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Fiber digestion kinetics of summer annual grasses with or without brown midrib genotype.

G. Ferreira

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06-24-2020

Abstract:

371
Fiber digestion kinetics of summer annual grasses with or without brown midrib genotype.
G. Ferreira*1, A. I. Silva-Reis1,2, A. A. Pereyra1,3, C. L. Teets1. 1Department of Dairy Science, Virginia Tech Blacksburg, VA, 2Facultad de Ciencias Agrarias, Universidad Nacional del Nordeste Corrientes, Corrientes, Argentina, 3Facultad de Agronom�a y Veterinaria, Universidad Nacional de R�o Cuarto R�o Cuarto, C�rdoba, Argentina.

The objective of this study was to determine fiber digestion kinetics of summer annual grasses containing (BMR) or not (CONV) the brown midrib genotype. Four varieties (2 CONV and 2 BMR) of corn (CN), sorghum (SG), and pearl millet (PM) were planted in 1 m � 3 m plots (3 plots/variety). All plots were planted and harvested on 5/30/19 and 9/18/19, respectively. Samples of leaf-blades, stems, and whole plants were collected, dried, and ground to pass a 2-mm screen, and 0.25 g was put into Ankom F57 porous bags previously rinsed with acetone to perform in situ digestibility in 3 cows. All samples from 1 of the 3 replicates per species and variety were incubated within the same cow, so cow was considered a blocking factor. All bags were placed simultaneously into the rumen and incubated for 0, 3, 6, 9, 12, 18, 24, 48, 96, and 240 h. In situ disappearance parameters were determined using Proc NLIN of SAS according to the model ISNDFD = B � [1-e(-k � T)], where B is the potentially digestible NDF, and k is the fractional digestion rate of B. Kinetic parameters were contrasted using a mixed model that included the effects of cow (random), species (fixed), genotype (fixed), species � genotype (fixed), and the residual error. For the whole plants, fraction B was 82.1, 73.5, and 70.6% for CN, PM and SG, respectively (P < 0.01) and 71.2 and 79.5% for CONV and BMR, respectively (P < 0.01). The fractional digestion rate did not differ among species (2.85%/h; P = 0.85) but was greater for BMR than for CONV (3.19 vs. 2.51%/h). For the blades, fraction B was 87.2, 82.7, and 82.2% for PM, CN and SG, respectively (P < 0.01) and 81.1 and 86.9% for CONV and BMR, respectively (P < 0.01). The fractional digestion rate was 3.59, 3.06, and 2.99%/h for PM, SG, and CN, respectively (P < 0.04) and 3.56 and 2.87%/h for BMR and CONV, respectively (P < 0.01). For the stems, fraction B (62.4%) did not differ among species (P = 0.12) and genotypes (P = 0.24), and k (2.08%/h) did not differ among species (P = 0.59) and genotypes (P = 0.08). In conclusion, when comparing species, BMR varieties do not necessarily have greater fiber digestibility than CONV varieties.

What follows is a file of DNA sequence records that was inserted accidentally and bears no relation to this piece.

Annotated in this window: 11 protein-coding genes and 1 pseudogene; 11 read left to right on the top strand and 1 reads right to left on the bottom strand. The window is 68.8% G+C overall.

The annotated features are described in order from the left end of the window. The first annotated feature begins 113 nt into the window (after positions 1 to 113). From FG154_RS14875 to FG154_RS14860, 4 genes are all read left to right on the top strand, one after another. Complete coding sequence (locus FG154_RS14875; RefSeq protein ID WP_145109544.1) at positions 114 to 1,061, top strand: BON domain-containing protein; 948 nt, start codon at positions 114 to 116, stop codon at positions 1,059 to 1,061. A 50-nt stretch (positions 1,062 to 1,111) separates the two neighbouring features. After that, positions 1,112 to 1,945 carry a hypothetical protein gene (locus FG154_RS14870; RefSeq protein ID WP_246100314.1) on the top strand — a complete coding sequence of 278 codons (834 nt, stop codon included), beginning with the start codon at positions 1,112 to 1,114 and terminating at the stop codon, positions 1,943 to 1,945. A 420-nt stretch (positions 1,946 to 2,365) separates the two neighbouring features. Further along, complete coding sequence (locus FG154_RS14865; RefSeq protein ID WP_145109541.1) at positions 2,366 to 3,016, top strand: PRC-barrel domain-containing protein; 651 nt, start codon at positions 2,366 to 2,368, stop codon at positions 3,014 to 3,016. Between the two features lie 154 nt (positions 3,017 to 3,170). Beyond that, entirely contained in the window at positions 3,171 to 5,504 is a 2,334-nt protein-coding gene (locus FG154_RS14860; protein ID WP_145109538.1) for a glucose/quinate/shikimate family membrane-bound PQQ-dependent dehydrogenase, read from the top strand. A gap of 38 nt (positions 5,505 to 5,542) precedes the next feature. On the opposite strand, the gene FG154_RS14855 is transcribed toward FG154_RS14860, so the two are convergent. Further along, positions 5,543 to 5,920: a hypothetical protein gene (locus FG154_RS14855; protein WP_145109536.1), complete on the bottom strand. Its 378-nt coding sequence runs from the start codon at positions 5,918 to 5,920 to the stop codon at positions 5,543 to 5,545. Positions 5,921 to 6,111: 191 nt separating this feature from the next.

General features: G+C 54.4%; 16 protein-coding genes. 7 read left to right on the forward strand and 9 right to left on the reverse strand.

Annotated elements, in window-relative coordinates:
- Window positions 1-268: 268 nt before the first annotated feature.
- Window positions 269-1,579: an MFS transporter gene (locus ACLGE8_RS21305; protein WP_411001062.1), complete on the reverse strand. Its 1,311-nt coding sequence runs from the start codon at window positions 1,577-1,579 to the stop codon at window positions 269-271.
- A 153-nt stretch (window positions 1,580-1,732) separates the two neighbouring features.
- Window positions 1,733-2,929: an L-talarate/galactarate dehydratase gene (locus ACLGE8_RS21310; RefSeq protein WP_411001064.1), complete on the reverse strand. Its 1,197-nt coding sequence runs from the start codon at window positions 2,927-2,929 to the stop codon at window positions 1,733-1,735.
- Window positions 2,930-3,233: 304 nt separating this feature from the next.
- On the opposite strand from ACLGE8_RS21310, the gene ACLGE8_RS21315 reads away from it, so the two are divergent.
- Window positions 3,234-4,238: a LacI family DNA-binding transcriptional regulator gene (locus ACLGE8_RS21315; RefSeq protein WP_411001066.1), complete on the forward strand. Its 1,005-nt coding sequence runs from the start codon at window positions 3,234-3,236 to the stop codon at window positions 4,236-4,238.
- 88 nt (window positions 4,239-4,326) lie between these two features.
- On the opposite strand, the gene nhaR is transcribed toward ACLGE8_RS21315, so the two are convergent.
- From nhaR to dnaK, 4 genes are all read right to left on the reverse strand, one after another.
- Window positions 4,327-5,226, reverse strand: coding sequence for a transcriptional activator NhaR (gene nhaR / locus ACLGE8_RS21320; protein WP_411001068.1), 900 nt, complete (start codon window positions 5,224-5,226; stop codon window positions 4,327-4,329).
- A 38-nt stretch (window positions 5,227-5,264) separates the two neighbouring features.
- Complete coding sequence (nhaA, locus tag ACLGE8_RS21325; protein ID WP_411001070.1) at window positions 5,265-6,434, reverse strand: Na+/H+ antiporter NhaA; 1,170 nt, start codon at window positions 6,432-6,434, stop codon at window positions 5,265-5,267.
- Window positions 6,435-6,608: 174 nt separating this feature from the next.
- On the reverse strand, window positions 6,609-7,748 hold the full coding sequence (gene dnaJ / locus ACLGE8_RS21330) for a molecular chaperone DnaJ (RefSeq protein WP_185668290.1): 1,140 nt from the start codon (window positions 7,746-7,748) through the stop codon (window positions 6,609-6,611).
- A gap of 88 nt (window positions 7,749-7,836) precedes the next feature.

Keywords: summer annuals, fiber digestibility, brown midrib (BMR).